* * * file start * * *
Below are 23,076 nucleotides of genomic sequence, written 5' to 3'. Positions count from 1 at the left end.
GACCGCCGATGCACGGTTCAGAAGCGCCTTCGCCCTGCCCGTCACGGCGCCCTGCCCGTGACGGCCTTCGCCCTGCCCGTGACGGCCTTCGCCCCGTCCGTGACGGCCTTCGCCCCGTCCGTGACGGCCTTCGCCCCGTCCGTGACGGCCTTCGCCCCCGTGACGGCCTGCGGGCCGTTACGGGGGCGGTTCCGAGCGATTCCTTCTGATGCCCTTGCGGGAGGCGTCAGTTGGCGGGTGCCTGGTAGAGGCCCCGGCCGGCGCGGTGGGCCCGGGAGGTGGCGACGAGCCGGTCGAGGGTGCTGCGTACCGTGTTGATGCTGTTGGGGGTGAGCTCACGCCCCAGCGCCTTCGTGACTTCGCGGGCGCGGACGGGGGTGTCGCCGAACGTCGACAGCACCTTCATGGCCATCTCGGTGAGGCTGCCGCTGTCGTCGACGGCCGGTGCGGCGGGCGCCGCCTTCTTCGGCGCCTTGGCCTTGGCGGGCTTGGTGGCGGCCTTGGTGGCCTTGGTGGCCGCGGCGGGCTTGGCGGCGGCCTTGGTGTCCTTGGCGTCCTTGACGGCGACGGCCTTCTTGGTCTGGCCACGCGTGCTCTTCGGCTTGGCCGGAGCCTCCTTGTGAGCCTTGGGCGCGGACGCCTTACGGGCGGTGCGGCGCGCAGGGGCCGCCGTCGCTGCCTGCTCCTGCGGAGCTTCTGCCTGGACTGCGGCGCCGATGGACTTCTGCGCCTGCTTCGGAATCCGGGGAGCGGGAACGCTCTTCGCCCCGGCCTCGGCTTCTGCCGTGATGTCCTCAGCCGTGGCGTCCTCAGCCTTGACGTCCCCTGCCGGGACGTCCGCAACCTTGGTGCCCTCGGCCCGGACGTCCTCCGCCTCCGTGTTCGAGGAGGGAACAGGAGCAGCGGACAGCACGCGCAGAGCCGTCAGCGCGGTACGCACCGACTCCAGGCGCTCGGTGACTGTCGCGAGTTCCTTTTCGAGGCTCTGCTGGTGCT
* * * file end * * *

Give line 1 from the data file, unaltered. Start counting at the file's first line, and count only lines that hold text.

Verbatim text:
Below are 23,076 nucleotides of genomic sequence, written 5' to 3'. Positions count from 1 at the left end.